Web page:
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HSBC to close 114 branches by April next year

Victoria Hartley
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Victoria Hartley

HSBC has confirmed that it will close 114 branches across the country by April next year pointing to changing customer habits from physical towards digital banking.

The lender currently has 441 branches, so with the reductions the total branch numbers fall to 327.

The bank said next year it would also invest tens of millions of pounds to update and improve its branch network.

HSBC added that as part of its post-closure strategy it would provide tablet devices and one-to-one coaching for selected customers.

Other actions that could potentially be taken include home training sessions and community pop-up events with 350 of the latter planned for next year.

It also noted that there would “significant investment” in growing the digital functionality of its online bank and further investment in its Shared Bank Hubs and Community Access to Cash initiatives.

HSBC bank footfall on the slide

HSBC said that over the past five years, use of its branch network had fallen by 65%, and footfall in the vast majority of closing branches had fallen by at least half.

The bank said that Covid-19 had exacerbated this trend, and some branches were serving fewer than 250 customers per week.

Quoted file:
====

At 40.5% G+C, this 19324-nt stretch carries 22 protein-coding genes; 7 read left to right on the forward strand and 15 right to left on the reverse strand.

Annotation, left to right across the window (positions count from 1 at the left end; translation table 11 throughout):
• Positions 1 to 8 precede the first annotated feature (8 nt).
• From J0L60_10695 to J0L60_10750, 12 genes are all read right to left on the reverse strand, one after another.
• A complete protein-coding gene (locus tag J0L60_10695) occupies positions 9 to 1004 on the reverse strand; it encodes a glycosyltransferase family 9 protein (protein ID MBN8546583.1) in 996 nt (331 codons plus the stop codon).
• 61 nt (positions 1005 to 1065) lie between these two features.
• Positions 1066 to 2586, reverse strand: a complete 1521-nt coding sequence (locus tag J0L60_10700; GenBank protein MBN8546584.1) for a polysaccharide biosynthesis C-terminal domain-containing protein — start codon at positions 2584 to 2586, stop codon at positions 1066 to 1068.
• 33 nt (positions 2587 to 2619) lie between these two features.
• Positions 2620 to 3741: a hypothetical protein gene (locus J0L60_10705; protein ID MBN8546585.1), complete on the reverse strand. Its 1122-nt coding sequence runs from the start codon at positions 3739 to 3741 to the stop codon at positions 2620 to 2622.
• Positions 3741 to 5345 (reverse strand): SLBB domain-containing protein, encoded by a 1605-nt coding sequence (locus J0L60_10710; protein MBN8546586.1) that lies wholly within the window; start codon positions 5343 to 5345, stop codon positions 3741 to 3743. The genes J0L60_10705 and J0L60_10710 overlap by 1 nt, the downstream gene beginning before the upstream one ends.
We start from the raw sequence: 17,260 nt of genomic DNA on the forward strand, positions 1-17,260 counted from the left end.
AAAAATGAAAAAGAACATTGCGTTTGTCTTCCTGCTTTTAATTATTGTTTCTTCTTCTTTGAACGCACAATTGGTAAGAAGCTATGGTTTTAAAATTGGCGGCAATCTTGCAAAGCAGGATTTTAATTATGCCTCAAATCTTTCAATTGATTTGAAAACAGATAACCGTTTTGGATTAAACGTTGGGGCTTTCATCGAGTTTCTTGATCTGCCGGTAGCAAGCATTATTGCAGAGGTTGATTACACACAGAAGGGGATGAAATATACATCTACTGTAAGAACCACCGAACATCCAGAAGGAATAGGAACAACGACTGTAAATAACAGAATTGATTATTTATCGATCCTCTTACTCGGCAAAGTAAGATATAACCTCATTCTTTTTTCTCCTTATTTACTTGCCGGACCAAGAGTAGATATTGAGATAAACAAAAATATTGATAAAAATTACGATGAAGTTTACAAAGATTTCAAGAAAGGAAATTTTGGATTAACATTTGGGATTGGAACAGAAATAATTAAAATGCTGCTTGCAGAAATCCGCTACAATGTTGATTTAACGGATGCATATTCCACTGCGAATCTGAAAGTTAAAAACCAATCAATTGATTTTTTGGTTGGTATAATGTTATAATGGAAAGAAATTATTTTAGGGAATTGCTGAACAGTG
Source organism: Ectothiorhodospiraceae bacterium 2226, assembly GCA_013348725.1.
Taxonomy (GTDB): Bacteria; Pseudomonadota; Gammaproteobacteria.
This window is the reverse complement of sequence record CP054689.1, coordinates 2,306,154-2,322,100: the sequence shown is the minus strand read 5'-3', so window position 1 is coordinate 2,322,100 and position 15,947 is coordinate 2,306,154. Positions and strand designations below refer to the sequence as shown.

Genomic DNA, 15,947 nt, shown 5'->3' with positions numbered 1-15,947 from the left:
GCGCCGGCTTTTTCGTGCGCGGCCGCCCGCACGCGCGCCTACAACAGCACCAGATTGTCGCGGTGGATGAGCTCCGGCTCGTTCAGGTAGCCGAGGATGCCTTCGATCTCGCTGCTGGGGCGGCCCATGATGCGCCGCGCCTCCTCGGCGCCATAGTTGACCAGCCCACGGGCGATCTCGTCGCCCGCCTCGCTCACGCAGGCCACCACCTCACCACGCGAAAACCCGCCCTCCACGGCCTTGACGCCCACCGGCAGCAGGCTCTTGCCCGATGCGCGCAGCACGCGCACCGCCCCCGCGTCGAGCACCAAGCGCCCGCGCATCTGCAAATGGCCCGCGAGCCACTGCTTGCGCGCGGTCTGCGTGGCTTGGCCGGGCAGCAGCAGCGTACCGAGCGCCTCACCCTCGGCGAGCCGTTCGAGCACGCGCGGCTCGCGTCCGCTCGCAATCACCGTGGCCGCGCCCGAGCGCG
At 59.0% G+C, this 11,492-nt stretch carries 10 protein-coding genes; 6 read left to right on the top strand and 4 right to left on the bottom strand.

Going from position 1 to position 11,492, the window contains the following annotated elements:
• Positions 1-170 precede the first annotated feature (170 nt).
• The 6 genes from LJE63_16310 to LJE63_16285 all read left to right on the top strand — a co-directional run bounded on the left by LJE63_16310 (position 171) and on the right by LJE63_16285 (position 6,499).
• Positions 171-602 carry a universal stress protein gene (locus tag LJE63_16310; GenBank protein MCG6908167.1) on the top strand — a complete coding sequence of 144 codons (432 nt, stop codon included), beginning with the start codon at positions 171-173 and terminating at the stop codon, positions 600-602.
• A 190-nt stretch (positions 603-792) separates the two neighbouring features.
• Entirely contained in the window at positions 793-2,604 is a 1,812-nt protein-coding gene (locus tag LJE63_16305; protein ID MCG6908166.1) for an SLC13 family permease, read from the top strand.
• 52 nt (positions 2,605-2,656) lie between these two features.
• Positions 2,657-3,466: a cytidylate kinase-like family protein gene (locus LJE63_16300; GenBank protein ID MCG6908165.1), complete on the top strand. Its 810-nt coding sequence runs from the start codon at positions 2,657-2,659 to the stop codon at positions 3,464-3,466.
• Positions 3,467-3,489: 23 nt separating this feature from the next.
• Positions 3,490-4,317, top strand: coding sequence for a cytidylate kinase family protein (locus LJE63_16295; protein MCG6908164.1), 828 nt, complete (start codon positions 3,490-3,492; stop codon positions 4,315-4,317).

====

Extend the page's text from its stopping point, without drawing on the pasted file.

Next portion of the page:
On the flip side, the lender said presently, nine in ten transactions completed digitally and the use of its app has almost tripled since 2017.

HSBC added that digital payments had also nearly tripled over the past five years, and 99 per cent of personal loans and 98 per cent of credit cards were procured digitally.

The use of its live chat service has also increased by more than tenfold in the last three years.

Jackie Uhi, HSBC UK’s managing director of UK distribution, said: “People are changing the way they bank and footfall in many branches is at an all-time low, with no signs of it returning. Banking remotely is becoming the norm for the vast majority of us.

“Not only can we do it anywhere at any time of day or night, many more things can be done at the customers’ convenience and don’t rely on a branch visit.”

She continued that branches would continue to play an important role in day-to-day banking and provide specialist face-to-face support.

Uhi added that customers could also access the lender through its post office network, community pop-ups, upcoming banking hubs, live chat, social media and telephone banking.

Related: A in-depth guide to your rights when your bank branch closes